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Physical Therapy Billing Check Up – 3 things to do now

Physical Therapy Billing, simple things make a big difference

Physical therapy billing continues to be a mystery for many practices. There are lots of intracicies to billing – units, 8-minute rule, compliance requirements, not over-billing, not under-billing, modifiers, and more. With that being said, there are some very simple things that you can check for as low-hanging fruit.

Think of it as a quick billing tune-up. The three items in this blog post are some things that are pretty easy to take a look at but could have a big impact on your practice and help keep you out of trouble!

1. Do a review of your physical therapist staff's credentialing status with all insurances that you accept

Estimated time investment: 10 minute to 60 minutes depending on how many physical therapists you have

Credentialing is a real challenge for many practices. Some insurances are very slow to credential new staff or make it overly onerous to do so. Even though it’s a pain, it’s a very basic aspect to physical therapy billing. You should take some time and look into the insurances you accept and check to make sure that all of your staff physical therapists are properly credentialed as an in-network provider. If you find that a therapist isn’t with one or more insurances then you should immediately begin that process. It’s best to prioritize your insurances based on the volume of patients that you see from that insurance (meaning do your busiest insurances first).

2. Do a targeted billing records review of the last 5 visits for 5 random patients

Estimated time investment: 30 minutes
Pick 5 random patients. Then, look at the last 5 visits for each of those patients. You’re looking for some key things:
  • Are the charge codes appropriate relative to the documentation? Was everything document? Was anything documented but not billed?
  • Are all five visits exactly the same? Did the physical therapist use the same billing codes and units for all the visits? If so, was it appropriate to do so?
  • Were modifiers used appropriately?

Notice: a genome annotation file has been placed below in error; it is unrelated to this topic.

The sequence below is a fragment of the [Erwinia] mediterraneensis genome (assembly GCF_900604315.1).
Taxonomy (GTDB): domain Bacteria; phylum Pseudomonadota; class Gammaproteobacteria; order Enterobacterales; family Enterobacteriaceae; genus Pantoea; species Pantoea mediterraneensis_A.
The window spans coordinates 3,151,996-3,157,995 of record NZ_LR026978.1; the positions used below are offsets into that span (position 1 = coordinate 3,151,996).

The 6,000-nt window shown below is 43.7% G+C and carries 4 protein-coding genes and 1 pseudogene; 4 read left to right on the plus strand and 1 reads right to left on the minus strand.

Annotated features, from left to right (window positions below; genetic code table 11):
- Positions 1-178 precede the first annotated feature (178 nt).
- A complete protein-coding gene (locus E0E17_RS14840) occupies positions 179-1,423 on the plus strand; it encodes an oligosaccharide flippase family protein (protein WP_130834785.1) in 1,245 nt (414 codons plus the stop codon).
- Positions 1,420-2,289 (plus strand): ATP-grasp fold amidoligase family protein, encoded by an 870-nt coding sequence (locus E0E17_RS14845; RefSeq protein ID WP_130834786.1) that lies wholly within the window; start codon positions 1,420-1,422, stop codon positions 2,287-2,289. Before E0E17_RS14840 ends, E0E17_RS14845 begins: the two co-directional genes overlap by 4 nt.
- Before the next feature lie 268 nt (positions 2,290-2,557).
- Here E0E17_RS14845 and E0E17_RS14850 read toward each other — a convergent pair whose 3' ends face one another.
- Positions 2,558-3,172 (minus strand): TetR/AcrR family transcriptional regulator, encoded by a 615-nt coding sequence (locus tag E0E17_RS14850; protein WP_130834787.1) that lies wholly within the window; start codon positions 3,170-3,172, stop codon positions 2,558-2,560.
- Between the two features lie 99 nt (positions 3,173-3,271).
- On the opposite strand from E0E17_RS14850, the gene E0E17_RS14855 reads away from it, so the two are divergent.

If any of your patients or notes fail one of these checks then it’s time to take action to prevent these kinds of issues. This may be remedial training with the physical therapist or the biller, or both. It may also prompt you to do more frequent reviews if you identify an issue with a specific physical therapist. Last but not least, you should also leverage your physical therapy billing software and any tools it has to help you keep you on track.

3. Do some housecleaning, particularly on your accounts receivable

Estimated time investment: 15 minutes

Go through your physical therapy software and weed out any old and unused patients, unneeded insurance companies, referrers, etc. Keeping your house clean and in order will make for better reporting and tracking as well as reducing and eliminating errors.

Another major area that you should look at is your A/R reports. Any good physical therapy billing software will provide you with an easy to read A/R report that shows how much is outstanding and how long it has been outstanding. As painful as it may be, it’s key that you write-off old balances (whether patient or insurance) that you no longer expect to collect. You should have a regular and defined policy as to how long you’ll let things stay on your A/R before writing them off or sending them to collections, etc. Keeping really old balances on your A/R may promote a feeling that there is hope of collection but the reality is that it just clutters up your report and takes away attention from balances you can actually collect.

The bottom line

Don’t let physical therapy billing get you down. Take a few minutes and do these simple steps to give you some peace of mind and they’re really not that hard to do.

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